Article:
Hare-Way to the Stars
Directed byChuck Jones
Story byMichael Maltese
Produced byEdward Selzer
John W. Burton
StarringMel Blanc
Music byMilt Franklyn
Animation byRichard Thompson
Ken Harris
Abe Levitow
Harry Love
(special animation effects)
Layouts byMaurice Noble
Backgrounds byPhilip De Guard
Color processTechnicolor
Production
company
Distributed byWarner Bros. Pictures
The Vitaphone Corporation
Release date
  • March 29, 1958 (1958-03-29) (United States)
Running time
7 minutes
LanguageEnglish

Hare-Way to the Stars is a 1958 American animated science fiction comedy short film directed by Chuck Jones and written by Michael Maltese.[1] The short was released by Warner Bros. Pictures on March 29, 1958 as part of the Looney Tunes series, and stars Bugs Bunny and Marvin the Martian.[2] The title is a play on the song "Stairway to the Stars."

Plot

The cartoon starts when Bugs Bunny, feeling the effects of mixing radish juice with carrot juice the night before, unknowingly climbs out of his hole and into a rocket ship that is about to be launched into space. He realizes what has happened once he screws open the tip of the ship, and is immediately hit by the satellite Sputnik and lands on what appears to be a space station. While there, Bugs meets Marvin the Martian who is trying to blow up the Earth with his Illudium Q-36 Explosive Space Modulator (which is actually a stick of dynamite) because "Earth obstructs his view of Venus".

Bugs quietly steals Marvin's explosive, and Marvin quickly discovers what happened. He creates a trio of "Instant Martians" (who somewhat resemble the Martians of A Martian Odyssey and Jumpin' Jupiter) by adding water to "Instant Martian" pills. The Martians all leave to capture Bugs. Bugs gets on a rocket scooter and is pursued by a Martian. After noticing it mimics his every move to catch up with him, Bugs mimes driving out of the space station, causing the Martian to actually do that. He is then pursued by the Martians and hides behind a door so that he can chase them. The Martians use the same trick to get behind Bugs and chase him, but he uses the same trick again to make the Martians run into a trapdoor and make them fall out of the space station. Bugs then steals a UFO and when Marvin attempts to make more Martians, Bugs swaps the lit Space Modulator for the Instant Martian dispenser. The Modulator explodes in Marvin's hand just after he finishes saying its name, destroying his space station. Standing amid the shattered remains, Marvin concedes defeat and that it is "back to the old drawing board" for his plans to destroy the Earth. Bugs arrives on Earth in the UFO, but crashes into a construction site warning sign and finds himself and the bottle of "Instant Martians" falling into the sewer and splashing all the pills. The ground shakes as Bugs climbs out of the sewer, frantically replaces the manhole cover and warns the audience "Run for the hills folks, or you'll be up to your armpits in Martians!", before proceeding to take his own advice as Martian antennas poke out of the cracks appearing in the ground.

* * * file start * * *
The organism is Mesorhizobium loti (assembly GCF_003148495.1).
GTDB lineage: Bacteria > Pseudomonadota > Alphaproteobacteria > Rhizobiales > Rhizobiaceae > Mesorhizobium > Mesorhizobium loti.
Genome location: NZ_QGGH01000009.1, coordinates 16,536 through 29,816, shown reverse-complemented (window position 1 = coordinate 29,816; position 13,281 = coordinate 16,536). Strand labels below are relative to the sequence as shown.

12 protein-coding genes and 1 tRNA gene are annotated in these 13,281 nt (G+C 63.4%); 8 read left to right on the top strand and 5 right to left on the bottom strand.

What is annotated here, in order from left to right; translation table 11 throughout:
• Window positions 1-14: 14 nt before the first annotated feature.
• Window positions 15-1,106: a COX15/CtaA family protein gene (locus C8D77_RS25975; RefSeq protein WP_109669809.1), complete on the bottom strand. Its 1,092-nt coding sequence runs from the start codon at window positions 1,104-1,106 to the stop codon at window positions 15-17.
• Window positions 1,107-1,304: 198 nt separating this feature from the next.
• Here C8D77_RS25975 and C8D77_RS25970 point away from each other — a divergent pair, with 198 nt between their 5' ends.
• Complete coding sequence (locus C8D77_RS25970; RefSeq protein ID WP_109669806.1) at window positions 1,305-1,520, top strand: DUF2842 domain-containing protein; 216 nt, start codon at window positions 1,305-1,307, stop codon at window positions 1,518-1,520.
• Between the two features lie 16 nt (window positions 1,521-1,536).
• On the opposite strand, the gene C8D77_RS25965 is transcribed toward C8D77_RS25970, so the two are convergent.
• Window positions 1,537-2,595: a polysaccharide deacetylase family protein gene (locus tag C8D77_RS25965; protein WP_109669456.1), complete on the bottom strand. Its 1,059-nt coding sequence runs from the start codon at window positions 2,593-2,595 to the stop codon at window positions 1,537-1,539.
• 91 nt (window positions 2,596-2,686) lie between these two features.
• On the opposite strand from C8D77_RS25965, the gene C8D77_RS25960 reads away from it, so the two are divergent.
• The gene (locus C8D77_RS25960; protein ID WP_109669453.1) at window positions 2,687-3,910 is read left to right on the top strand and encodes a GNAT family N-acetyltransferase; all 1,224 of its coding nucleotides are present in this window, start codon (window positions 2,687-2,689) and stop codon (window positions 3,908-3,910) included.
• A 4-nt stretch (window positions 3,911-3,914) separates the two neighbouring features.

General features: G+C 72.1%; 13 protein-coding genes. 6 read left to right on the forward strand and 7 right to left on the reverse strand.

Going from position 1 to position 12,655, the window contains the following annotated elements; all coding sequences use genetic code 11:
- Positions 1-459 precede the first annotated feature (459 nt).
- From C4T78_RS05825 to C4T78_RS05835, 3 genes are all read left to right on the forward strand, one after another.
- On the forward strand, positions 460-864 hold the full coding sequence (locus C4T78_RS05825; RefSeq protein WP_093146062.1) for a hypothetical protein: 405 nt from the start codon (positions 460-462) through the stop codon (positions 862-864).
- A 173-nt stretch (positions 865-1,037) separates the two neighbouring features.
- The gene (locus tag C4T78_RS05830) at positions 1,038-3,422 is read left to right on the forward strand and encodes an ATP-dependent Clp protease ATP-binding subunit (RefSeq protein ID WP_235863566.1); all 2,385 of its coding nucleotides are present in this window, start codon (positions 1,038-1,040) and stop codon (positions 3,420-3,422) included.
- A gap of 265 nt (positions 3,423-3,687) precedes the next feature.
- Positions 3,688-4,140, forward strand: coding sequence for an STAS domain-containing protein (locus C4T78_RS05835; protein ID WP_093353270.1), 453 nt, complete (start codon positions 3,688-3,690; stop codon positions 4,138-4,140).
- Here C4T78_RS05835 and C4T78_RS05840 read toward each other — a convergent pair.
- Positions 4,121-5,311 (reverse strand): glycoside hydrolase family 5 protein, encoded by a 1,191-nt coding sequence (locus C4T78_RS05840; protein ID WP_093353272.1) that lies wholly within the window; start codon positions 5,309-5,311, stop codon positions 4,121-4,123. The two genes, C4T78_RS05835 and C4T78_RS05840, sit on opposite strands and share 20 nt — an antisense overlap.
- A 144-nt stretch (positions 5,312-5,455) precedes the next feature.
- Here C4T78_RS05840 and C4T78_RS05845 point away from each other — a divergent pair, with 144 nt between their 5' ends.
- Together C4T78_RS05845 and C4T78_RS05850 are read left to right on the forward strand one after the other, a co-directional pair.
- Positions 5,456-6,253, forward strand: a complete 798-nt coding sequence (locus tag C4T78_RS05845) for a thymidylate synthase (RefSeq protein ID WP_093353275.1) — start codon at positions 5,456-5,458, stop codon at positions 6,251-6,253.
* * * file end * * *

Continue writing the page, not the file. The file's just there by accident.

Crew

Home media

The cartoon was featured on the Looney Tunes Platinum Collection: Volume 1 Blu-ray box set (released November 15, 2011) with the cartoon restored and in high definition. This cartoon was also made part of the feature film The Bugs Bunny/Road Runner Movie (sometimes known as The Great American Chase).

References

  1. ^ Beck, Jerry; Friedwald, Will (1989). Looney Tunes and Merrie Melodies: A Complete Illustrated Guide to the Warner Bros. Cartoons. Henry Holt and Co. p. 307. ISBN 0-8050-0894-2.
  2. ^ Lenburg, Jeff (1999). The Encyclopedia of Animated Cartoons. Checkmark Books. pp. 60-62. ISBN 0-8160-3831-7. Retrieved 6 June 2020.
Preceded byHare-Less Wolf Bugs Bunny Cartoons 1958 Succeeded byNow Hare This